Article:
Is that why you wanted to write the movie? To revisit that experience and try to figure it out more clearly? What was the motivation?

I just remember being so in my head all the time and having to learn to be in the moment and just be there with my mom, be there with my family. It was me trying to articulate that and step out of myself. Not judge myself, but ... I don't know.

No, I know what you're talking about. My mom died about three years ago and one of the things that I remember specifically from that period is how personal it felt. I was with my family and it felt to us as if it had never happened to anybody else before. The title of your movie is "Other People." I'm wondering if you feel the same way?

I remember thinking, Wow, I'm in a cancer movie. I've seen so many cancer movies, but I have never experienced it myself. But you always know a friend, or a friend of a friend, or an aunt or an uncle who's going through it. You hear about it and you're always a friend [saying], Oh, that's so sad. I'm so sorry for what you're going through. Then to be going through it like, I'm in the scene where this happens. It felt so surreal, which is such a weird selfish way to think about it. But I had never been through it and I found myself going through the motions of this thing that I heard about and seen other people go through. But it felt very bizarre to [think], Now I have to do this?

But what you're describing is so fascinating on so many levels, that your life felt like it was a cancer movie, and then you make, from one perspective, a cancer movie. 

Yeah, the logline in my movie is not like, Oh my God! I've never heard this in a movie. Cancer? But yeah, I remember I had expectations going through that [and thinking], When am I going to learn? When do I have this beautiful moment with my mother? When does someone teach me something? When do I realize I believe in God? When is the music going to swell? It just was so much more different than I thought it was going to be. It was more brutal and more boring and then more strange and funny and absurd and harder than I thought it would be. The goal was, I guess, a cancer movie that felt ...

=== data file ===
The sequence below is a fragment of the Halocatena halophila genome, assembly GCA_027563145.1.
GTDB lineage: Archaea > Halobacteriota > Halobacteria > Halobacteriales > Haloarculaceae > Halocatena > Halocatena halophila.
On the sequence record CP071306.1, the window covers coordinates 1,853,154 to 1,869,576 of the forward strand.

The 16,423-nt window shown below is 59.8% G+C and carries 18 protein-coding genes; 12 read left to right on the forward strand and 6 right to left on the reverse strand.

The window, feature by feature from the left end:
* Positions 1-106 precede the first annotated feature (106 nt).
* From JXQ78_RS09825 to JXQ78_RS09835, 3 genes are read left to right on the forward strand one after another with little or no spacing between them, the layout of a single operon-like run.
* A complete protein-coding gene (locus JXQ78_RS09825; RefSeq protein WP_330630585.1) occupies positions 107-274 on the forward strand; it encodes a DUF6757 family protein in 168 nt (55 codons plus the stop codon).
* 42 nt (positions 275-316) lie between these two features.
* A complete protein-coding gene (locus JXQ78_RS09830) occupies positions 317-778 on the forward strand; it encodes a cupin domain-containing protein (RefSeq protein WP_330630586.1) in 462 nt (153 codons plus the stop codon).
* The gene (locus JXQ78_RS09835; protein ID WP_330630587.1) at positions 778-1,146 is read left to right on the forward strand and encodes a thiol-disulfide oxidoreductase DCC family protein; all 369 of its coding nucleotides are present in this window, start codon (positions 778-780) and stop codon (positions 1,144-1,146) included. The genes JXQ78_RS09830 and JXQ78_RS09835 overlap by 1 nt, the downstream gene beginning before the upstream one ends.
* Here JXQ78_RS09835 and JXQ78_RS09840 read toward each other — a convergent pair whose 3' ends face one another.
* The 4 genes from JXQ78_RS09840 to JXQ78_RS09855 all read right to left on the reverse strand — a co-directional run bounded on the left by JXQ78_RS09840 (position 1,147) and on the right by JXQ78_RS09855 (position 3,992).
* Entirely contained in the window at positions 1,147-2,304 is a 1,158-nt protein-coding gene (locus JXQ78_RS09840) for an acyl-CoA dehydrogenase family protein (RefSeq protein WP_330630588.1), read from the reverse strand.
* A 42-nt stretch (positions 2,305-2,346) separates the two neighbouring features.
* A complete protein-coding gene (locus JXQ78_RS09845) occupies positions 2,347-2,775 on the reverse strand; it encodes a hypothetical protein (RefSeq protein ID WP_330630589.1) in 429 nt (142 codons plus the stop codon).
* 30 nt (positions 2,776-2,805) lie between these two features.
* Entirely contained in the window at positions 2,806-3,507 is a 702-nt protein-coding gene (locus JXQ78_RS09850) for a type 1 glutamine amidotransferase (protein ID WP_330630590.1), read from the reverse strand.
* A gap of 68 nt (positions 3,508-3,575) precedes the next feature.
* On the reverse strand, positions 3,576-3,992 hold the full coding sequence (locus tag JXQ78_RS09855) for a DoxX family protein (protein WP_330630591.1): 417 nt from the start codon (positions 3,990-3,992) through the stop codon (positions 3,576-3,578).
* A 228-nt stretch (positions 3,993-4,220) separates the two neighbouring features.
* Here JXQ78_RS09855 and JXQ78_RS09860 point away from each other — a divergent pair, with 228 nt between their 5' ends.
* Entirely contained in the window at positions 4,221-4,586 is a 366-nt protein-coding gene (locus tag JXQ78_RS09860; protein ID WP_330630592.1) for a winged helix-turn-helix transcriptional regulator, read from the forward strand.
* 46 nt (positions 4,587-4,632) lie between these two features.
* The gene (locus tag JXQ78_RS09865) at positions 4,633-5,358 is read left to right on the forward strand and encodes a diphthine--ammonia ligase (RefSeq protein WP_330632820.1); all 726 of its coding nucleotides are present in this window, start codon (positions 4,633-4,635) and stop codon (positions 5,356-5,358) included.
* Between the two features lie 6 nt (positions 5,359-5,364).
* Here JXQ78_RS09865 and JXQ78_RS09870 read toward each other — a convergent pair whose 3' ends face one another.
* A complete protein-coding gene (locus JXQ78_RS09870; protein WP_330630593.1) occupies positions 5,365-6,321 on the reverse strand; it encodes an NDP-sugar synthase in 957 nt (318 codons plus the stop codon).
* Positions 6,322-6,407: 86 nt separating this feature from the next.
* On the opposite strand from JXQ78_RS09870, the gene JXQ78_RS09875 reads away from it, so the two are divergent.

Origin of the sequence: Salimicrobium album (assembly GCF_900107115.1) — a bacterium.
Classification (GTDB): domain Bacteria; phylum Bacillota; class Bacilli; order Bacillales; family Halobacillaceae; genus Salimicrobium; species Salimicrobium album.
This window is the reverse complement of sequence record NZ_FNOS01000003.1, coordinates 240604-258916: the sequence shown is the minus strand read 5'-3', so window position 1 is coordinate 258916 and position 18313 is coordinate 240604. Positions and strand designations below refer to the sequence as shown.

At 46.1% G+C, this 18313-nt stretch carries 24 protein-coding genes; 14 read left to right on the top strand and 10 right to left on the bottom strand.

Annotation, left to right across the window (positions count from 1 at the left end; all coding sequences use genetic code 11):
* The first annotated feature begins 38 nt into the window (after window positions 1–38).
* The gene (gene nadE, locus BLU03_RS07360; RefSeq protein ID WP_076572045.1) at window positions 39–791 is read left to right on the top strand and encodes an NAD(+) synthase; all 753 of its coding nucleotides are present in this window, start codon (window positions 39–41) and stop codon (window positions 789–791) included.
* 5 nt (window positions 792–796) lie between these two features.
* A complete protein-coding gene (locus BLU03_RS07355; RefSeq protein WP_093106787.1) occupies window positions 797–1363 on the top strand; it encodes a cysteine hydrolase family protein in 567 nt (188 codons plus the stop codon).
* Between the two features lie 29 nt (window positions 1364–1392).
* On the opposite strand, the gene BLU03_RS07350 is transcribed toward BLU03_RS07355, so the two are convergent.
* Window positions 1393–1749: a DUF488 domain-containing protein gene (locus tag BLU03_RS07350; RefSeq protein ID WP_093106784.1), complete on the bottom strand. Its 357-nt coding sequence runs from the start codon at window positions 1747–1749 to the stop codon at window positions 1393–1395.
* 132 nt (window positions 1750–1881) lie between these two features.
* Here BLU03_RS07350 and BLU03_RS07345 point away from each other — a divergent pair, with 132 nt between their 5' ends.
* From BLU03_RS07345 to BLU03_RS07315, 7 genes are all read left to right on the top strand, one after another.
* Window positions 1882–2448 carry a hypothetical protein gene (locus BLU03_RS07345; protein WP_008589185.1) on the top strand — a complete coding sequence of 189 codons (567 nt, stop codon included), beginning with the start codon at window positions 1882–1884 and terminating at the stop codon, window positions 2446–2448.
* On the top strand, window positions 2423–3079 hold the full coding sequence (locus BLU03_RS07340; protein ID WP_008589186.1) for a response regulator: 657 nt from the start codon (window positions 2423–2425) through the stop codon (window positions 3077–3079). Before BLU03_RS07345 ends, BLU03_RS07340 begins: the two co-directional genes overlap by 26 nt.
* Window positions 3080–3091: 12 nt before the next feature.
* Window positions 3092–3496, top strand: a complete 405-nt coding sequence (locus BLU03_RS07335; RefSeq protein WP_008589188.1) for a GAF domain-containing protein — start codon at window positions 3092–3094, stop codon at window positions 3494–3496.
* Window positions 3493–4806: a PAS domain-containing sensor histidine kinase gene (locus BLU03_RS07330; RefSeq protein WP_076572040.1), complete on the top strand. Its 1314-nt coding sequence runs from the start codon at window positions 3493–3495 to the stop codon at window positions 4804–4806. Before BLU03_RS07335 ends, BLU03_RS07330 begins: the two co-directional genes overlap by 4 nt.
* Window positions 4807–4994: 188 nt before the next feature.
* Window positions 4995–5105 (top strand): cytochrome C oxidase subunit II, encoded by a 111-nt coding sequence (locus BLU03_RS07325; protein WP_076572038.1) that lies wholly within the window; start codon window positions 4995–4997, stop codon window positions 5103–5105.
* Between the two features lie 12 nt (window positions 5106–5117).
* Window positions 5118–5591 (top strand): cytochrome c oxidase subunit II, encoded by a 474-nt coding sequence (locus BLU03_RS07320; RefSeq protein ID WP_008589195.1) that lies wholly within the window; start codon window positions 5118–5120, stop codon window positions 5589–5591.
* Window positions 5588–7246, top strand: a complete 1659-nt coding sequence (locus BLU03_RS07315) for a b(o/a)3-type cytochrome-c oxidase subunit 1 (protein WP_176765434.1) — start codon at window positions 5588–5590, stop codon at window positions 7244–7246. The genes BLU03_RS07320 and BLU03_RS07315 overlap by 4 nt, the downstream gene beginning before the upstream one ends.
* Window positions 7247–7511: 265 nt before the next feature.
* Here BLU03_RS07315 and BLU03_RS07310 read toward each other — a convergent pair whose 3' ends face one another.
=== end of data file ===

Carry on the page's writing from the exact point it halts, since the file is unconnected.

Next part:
Authentic to you?

At least to me, yeah. 

I want to talk a little bit more about the tone of the film itself. It's a sad film obviously, but there's also a lot of comedy in it. You cast Molly Shannon in the lead role. You also have a lot of the members of the Upright Citizens Brigade in the film. There's even a sketch comedy scene. How important was it to integrate comedy in the story?

That's what I wanted the most. I truly, from the beginning, wanted comedians and funny people. Molly and then Matt Walsh and June Squibb and Paula Pell and Kerri Kenney and all the UCB people. My friend D'Arcy Carden, who I've known for years who does the improv scene. I just didn't need to make cancer and dying more sad. It's already so sad and so heavy that I thought if I just cast funny people it would help bring levity to some of the moments. But not in a way where I was trying to shy away from the sadness. My mom was so funny and she was so full of life. And my memory of being back home wasn't just sad, sobbing torture for a year. There were moments that were weird and funny and we would just sit and laugh about how much it sucked. It was important to me to not make the movie just a heavy slog towards death.